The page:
If I don’t feel nervous before I take a role, then I know it’s in my comfort zone.
“So, it’s very much about challenging myself to move outside of my comfort zone and inevitably have those feelings of anxiety and a bit of stress about ‘Am I going to be able to do this?’”
Why work/life balance is a myth
Tamara says she no longer strives to attain the elusive work/life balance. She now seeks more of a harmony between the two when they come into conflict.
“Work life balance just doesn’t happen. And I think it puts too much pressure, particularly on working parents, when they try and strive for this unachievable goal,’’ she says.
“Where I’ve evolved to is around mindfulness, and how I’m spending my time and making choices that are right for me personally and for my family.
I’ve evolved to quality time, for instance, with my children rather than quantity.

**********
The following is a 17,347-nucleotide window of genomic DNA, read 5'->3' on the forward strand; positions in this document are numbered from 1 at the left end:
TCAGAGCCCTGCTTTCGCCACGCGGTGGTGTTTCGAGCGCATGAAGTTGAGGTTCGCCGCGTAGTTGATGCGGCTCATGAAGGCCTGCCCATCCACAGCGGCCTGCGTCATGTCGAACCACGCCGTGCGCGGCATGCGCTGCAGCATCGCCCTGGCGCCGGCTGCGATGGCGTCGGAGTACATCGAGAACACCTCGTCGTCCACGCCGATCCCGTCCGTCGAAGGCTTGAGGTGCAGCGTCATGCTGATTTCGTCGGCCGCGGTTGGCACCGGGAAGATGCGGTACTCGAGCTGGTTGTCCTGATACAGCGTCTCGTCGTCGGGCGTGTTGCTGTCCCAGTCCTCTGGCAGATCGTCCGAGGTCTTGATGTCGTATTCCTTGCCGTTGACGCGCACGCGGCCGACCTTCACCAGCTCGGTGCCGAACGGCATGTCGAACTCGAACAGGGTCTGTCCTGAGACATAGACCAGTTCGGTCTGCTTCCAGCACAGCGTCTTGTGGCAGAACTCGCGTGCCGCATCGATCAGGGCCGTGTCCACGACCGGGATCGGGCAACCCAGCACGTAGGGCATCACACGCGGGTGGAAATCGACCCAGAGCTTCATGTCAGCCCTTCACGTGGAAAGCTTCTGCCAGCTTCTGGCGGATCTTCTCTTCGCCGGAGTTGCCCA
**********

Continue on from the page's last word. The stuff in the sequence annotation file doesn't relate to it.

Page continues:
For Laura, getting a better balance between her home and work life comes down to being attuned to what matters most.
“It’s knowing the things that matter and the values that matter, and knowing exactly what you can give up,’’ she says.
“What you can give up is the key because you are going to have to make compromises. So, make sure that the compromises you’re making are on those things.’’
How to say no effectively
It’s just one little word but mastering the art of saying ‘no’ effectively is not always as easy as it sounds. This is particularly true for female business leaders juggling work and home responsibilities.